Background, Method and Applications
Chapter 4: Personal reflections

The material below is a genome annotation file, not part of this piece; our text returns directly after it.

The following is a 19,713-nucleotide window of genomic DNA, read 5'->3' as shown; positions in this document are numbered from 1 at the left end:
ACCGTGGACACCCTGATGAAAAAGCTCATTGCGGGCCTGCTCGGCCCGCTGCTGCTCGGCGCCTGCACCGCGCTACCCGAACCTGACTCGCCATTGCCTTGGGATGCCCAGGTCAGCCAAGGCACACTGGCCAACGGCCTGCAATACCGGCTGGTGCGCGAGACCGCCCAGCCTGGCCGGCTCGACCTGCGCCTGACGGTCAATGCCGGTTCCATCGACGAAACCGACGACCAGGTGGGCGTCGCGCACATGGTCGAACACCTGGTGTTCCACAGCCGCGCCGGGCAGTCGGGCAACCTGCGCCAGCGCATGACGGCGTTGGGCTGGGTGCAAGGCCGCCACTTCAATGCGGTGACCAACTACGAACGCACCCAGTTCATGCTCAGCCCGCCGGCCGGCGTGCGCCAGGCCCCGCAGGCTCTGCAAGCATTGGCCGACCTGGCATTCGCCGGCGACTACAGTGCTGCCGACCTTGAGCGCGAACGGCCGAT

I entered St Thomas’ Hospital Medical School from school in 1947 with four A-Levels in Botany, Zoology, Chemistry and Physics, rather more than the equivalent of a first MB. The Secretary of the Medical School, Dr A.L. Crockford (1897–1992) considered that it was unnecessary for me to repeat the course for the first MB and arranged for me to work with Dr Tom Day, a Reader in Pathology, as his laboratory assistant. Day, a charismatic individual, was an outstanding pathologist and was doing research on connective tissue. I was involved in preparing the rat preparations for the examination of collagen and the ‘ground matter’ binding it to the skin. One year with Tom Day introduced me to the attractions and challenges of medical research. At the end of the first year, when I entered the second MB course with my contemporaries, my aim was to become involved in medical research. I did reasonably well in the examination and was selected to do a BSc. I chose to do this in Physiology, with Professor Henry Barcroft (1904–1998), Dr Maureen Young and Dr Charles Vass among others. There were four of us on this course that introduced us to many research methods. We were involved in various research initiatives, including the measurement of oxygen and blood CO2 for the cardiologists and cardiac surgeons. This exposure to research philosophy and methods contributed to my involvement in and enthusiasm for medical research, especially on physiological systems.
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